Their Unspoken Questions are the ones you need answers to!
This post gives you these questions, the ones they never ask but you need to know…
Having good answers to questions is a giant step forward to landing your dream job.
Interviewer training is based on a simple foundation – that our past behaviour is the best predictor of our future behaviour.
Obviously, there are exceptions to this. We can change in some ways, and of course many of us mellow as we age.
However, studies show that those who were, for example, good leaders and showed good judgment in previous jobs, rarely lose these skills.
Good interviewers structure questions to look for indicators from your past that will deliver success in areas important for their vacancy.
Naturally, the information sought varies by the job. Select the questions most likely to be asked for the position you are seeking. Then write down specific examples from your past, and then some summary points. There are some sample questions below.
Identify the questions that might pose difficulties for you, and consider how to answer them – then practice and practice.
One obvious example is if you’ve been retrenched (as too many good people have, particularly during Covid-19!). Answering “Why was it you who was retrenched?” needs thought, and a short, non-defensive, non-critical answer.
Many questions will seek “negatives” in your background or style. The ideal answer to a question such as “What are your weaknesses?” is “I used to have trouble with….. (dumb questions like this – sorry, joking), but I’ve been working on it, and it’s now less of an issue.”
One very common question that might kick off the interview: “Tell me something about yourself”.
Have a thumbnail sketch ready – cover the sort of person you are, your work experience, education, and career goals. Learn a summary of the key points by heart – do it like ‘bullet points’, then you can more easily tailor it for different roles.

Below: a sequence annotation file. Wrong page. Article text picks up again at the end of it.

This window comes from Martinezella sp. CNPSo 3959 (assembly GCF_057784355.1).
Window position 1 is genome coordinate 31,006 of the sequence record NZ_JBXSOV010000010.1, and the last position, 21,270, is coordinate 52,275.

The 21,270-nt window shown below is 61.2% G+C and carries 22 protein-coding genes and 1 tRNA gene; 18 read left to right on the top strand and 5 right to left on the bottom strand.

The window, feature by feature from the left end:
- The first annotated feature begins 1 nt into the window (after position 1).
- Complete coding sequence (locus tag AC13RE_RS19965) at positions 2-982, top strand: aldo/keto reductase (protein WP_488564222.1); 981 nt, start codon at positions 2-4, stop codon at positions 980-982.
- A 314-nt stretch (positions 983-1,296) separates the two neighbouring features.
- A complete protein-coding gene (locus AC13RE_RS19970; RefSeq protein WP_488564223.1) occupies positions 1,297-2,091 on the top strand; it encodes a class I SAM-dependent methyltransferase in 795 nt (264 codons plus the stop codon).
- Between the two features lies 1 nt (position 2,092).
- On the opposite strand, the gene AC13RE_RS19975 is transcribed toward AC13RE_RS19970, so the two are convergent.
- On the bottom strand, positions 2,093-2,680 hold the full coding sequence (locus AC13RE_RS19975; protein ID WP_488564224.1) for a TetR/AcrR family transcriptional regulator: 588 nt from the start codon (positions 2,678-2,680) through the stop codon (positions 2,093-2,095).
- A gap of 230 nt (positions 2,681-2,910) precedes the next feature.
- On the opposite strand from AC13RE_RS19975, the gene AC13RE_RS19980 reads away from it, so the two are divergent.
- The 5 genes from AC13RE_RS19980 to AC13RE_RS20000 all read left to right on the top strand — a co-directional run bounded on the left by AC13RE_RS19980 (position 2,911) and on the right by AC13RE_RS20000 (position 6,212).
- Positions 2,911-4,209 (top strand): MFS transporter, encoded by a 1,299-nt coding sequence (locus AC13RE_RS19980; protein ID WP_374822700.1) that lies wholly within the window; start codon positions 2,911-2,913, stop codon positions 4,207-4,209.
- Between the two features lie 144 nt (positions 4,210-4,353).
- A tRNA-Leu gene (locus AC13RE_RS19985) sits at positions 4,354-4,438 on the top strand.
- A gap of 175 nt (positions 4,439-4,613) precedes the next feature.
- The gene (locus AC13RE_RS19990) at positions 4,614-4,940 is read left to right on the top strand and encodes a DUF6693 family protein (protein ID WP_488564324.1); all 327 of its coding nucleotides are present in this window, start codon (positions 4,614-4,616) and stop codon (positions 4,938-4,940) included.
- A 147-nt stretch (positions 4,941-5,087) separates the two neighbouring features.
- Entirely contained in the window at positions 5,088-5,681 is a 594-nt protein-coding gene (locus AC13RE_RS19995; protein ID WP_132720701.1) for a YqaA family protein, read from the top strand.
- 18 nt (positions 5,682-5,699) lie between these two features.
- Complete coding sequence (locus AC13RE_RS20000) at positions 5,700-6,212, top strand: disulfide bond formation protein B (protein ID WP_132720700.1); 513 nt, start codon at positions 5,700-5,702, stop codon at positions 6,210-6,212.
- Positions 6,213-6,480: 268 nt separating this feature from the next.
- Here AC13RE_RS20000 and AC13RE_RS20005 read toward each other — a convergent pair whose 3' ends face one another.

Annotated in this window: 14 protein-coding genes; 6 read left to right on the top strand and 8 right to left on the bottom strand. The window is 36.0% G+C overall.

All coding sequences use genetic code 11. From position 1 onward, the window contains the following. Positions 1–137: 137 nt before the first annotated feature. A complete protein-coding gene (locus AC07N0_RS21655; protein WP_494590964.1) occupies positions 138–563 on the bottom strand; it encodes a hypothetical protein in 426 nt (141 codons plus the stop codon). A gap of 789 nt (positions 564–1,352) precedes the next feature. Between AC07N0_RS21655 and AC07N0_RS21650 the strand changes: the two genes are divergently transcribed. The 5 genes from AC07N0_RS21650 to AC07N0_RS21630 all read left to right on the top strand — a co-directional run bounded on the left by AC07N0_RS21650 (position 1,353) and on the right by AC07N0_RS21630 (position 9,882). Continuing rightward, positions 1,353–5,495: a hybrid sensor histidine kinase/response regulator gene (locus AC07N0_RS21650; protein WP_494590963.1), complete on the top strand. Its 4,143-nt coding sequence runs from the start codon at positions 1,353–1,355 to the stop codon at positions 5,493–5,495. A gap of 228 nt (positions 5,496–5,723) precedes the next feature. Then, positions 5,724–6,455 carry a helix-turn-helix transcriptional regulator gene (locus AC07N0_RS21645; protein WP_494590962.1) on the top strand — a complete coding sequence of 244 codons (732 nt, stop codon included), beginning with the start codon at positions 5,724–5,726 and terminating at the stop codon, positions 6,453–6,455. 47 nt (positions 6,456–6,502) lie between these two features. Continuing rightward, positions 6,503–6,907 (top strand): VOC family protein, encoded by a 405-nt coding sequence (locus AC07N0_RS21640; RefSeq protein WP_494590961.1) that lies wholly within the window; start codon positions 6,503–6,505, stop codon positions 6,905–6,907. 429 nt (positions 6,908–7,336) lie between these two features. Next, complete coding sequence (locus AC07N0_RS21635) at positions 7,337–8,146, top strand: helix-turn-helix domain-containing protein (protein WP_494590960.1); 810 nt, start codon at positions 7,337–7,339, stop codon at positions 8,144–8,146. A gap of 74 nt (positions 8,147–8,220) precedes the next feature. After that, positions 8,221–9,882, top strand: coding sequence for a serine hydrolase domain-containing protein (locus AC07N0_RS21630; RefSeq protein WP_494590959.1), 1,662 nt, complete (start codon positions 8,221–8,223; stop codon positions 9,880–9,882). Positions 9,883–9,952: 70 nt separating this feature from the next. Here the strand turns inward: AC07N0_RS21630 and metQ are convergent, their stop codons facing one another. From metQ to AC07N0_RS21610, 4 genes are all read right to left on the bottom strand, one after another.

It’s a golden opportunity to “tell your story” for a few minutes. Practice means you get to say something meaningful, while most people just waffle.
My story? I was particularly bad at this before I became a recruiter over 30 years ago – I was never ready for this most obvious of questions.
The Unspoken Questions
Conducting research about questions to expect during interviews
What interviewers really want to know…
Can You? Do you have the capability to do it?
Will You? Are you motivated by this job – do you want it?
Will You Fit In? How will you get on in our company, with your boss, peers, clients?
In all cases, Good interviewers are usually looking for specific examples – not just ‘your theory’ that you might have read in an article like this.
The Questions you Will be Asked
Here are examples of what you need to nail – so practice them with your job seeking buddy, friends or your family.
What kind of written reports, proposals or submissions have you prepared? Give me an example.
How did you approach the report? Tell me about the content and the reaction when it was reviewed.
What are your career goals for the next 5 years? How do you expect to accomplish them?
What was your career goal when you left university? How did you pursue it?
What have you accomplished in self-development in the last year?
Can you think of a recent issue in which existing or old solutions wouldn’t work? How did you solve it?
What kind of issues have people called on you to solve recently?
What is the most imaginative or innovative thing you have done in your present job?
In what ways do you work differently from your predecessors in the role?